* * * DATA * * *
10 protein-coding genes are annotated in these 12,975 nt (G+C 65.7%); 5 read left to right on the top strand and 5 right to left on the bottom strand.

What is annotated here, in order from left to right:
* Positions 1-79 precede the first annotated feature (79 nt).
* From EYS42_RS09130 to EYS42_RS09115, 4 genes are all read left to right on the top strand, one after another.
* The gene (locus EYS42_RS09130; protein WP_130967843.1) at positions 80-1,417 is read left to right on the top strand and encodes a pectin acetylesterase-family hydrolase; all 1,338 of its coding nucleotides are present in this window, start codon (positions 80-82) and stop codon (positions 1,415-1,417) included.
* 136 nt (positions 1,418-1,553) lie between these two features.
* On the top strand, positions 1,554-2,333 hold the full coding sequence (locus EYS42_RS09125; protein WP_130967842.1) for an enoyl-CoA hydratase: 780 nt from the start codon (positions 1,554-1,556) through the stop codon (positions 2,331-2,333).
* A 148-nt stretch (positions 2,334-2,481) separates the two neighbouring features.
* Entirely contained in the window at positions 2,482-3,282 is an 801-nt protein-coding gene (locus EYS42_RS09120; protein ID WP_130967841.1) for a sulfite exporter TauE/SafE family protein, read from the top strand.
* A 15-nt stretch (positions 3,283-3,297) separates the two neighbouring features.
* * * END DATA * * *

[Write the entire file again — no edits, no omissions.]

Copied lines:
10 protein-coding genes are annotated in these 12,975 nt (G+C 65.7%); 5 read left to right on the top strand and 5 right to left on the bottom strand.

What is annotated here, in order from left to right:
* Positions 1-79 precede the first annotated feature (79 nt).
* From EYS42_RS09130 to EYS42_RS09115, 4 genes are all read left to right on the top strand, one after another.
* The gene (locus EYS42_RS09130; protein WP_130967843.1) at positions 80-1,417 is read left to right on the top strand and encodes a pectin acetylesterase-family hydrolase; all 1,338 of its coding nucleotides are present in this window, start codon (positions 80-82) and stop codon (positions 1,415-1,417) included.
* 136 nt (positions 1,418-1,553) lie between these two features.
* On the top strand, positions 1,554-2,333 hold the full coding sequence (locus EYS42_RS09125; protein WP_130967842.1) for an enoyl-CoA hydratase: 780 nt from the start codon (positions 1,554-1,556) through the stop codon (positions 2,331-2,333).
* A 148-nt stretch (positions 2,334-2,481) separates the two neighbouring features.
* Entirely contained in the window at positions 2,482-3,282 is an 801-nt protein-coding gene (locus EYS42_RS09120; protein ID WP_130967841.1) for a sulfite exporter TauE/SafE family protein, read from the top strand.
* A 15-nt stretch (positions 3,283-3,297) separates the two neighbouring features.